The fact that fabric is now considered an industrial design material can be directly attributed to Google. When the company first designed smart speakers for homes, it deliberately looked to interior decor for inspiration. In came soft forms, fabric clads, leather trims, and home-friendly color palettes. Google’s smart home products played a pivotal role in reinventing how home appliances are designed to fit into their domestic surroundings rather than look like gadgets, and it’s something the Torso Speaker embraces so incredibly well with its statuesque design that draws inspiration from marble sculptures from the Greco-Roman times. The speaker’s bust-shape is a rather literal interpretation of turning gadgets into home-friendly decor, but there’s something immensely poetic about how it draws a balance between the two! By drawing from the beauty and perfection of marble sculptures, the speaker echoes those very attributes too – elegance, beauty, perfection.
What the Torso does is quite literally show us that we’re in a Renaissance period of smart home-appliance design. Speakers are being made to blend into surroundings, with them sometimes looking like lamps, furniture, or even as IKEA’s demonstrated, photo-frames. Designer Yang Dong Wook created the Torso speaker in the image of Michelangelo’s bust of David, bringing its nuanced classical qualities into product design. Created as a part of Samsung’s Design Membership Program, the Torso speaker explores the relationship between interiors and gadgets (sort of the same way Samsung’s Serif TV did). The speaker looks remarkably like an abstract bust you’d proudly place on your mantelpiece, displaying for all your guests to see. It adopts the same shapes, contours, and tilts as the Bust of David, with the slanted shoulders and the slightly angled head, resulting in an incredibly expressive form.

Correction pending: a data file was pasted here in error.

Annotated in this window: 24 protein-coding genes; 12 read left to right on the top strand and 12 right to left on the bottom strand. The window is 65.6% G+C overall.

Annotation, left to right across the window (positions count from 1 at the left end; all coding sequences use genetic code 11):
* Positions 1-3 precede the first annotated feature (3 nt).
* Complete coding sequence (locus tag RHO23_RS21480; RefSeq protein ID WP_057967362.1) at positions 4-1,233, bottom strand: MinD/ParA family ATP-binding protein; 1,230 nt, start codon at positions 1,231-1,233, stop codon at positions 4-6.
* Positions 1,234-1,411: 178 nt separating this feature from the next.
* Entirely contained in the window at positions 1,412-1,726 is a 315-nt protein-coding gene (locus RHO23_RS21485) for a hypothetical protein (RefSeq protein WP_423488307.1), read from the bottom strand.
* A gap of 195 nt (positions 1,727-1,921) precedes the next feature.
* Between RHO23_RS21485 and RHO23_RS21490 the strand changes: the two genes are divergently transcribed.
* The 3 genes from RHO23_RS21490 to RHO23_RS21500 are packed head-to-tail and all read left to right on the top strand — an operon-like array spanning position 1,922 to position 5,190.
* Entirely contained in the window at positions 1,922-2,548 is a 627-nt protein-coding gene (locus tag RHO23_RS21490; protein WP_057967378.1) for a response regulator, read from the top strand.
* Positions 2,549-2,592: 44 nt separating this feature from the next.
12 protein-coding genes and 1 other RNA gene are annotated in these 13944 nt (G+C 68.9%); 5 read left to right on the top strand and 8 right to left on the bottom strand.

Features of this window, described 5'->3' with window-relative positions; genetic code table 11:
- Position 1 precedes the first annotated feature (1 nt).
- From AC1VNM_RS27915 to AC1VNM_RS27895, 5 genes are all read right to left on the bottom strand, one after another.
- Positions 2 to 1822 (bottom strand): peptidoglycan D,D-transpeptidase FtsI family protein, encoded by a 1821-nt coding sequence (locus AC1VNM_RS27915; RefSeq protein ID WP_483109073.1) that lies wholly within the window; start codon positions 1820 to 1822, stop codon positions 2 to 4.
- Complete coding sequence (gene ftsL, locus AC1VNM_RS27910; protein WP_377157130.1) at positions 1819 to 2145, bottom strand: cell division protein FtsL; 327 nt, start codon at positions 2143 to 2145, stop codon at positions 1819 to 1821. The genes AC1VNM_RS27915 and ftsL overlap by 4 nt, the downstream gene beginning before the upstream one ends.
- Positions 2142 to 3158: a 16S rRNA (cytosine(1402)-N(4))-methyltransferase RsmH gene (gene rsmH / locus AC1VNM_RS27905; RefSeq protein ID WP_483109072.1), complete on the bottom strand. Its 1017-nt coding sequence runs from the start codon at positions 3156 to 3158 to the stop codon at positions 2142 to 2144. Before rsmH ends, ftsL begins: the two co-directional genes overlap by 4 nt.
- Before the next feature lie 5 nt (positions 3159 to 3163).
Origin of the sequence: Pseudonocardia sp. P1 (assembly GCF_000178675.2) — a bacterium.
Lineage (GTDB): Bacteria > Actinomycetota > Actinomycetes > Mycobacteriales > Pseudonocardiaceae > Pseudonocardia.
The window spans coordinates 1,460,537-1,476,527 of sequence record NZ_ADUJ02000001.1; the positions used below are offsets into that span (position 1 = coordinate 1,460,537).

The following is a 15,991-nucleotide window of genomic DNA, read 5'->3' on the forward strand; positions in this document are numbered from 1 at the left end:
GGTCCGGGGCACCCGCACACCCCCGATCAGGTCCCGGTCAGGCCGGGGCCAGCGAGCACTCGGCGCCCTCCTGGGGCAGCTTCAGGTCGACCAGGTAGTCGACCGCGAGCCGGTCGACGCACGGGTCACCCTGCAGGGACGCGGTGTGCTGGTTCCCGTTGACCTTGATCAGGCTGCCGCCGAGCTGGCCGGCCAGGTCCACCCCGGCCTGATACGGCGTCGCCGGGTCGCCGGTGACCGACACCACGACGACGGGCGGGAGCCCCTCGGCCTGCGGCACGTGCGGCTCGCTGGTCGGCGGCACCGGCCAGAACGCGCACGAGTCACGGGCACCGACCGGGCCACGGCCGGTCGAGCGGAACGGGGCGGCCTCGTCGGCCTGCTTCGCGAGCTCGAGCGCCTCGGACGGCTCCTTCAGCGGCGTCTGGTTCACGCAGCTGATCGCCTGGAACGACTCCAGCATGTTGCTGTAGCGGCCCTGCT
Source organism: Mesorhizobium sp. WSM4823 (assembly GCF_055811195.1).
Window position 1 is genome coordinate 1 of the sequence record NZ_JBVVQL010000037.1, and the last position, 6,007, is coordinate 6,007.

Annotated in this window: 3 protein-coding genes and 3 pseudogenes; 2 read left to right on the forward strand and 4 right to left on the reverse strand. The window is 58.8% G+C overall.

The speaker’s built to scale and serves a highly elevated decorative purpose in its surroundings. Its neck acts as a vessel, allowing you to use the speaker as a vase or a place to hang your ornaments, and that gray finish gives it a pristine marble-like appearance too.
While the upper part of the Torso serves as a vase-like container, its collar area comes outfitted with the speakers, sitting under a fabric clad. The speakers fire forwards (because of how the Torso has a very definite front profile), while passive radiator channels in the bottom create a reverberating bass.
The controls for the speaker are located on the shoulder of the bust. A power button on the left lets you switch the Torso on or off, and a Bluetooth button on the right lets you connect a device. The shoulder-bridge sports a touch-sensitive volume slider, so increasing or decreasing the volume becomes an incredibly interactive, almost sensual experience, as you drag your fingertip down the Torso’s shoulder. Talk about a product having sex appeal!!
The Torso speaker does a few things pretty adeptly. For designers and companies, it shows how inspiration can be found practically anywhere. For a consumer, it unlocks an absolutely new category of products that redefine tech and home decor completely, combining the timeless beauty of Greco-Roman sculptures with a contemporary, functional product… but most importantly, for the vast design movement, it shows how a design can have a timeless quality to it, by borrowing from something that’s truly iconic, classical, and evergreen in its allure!
Designer: Yang Dong Wook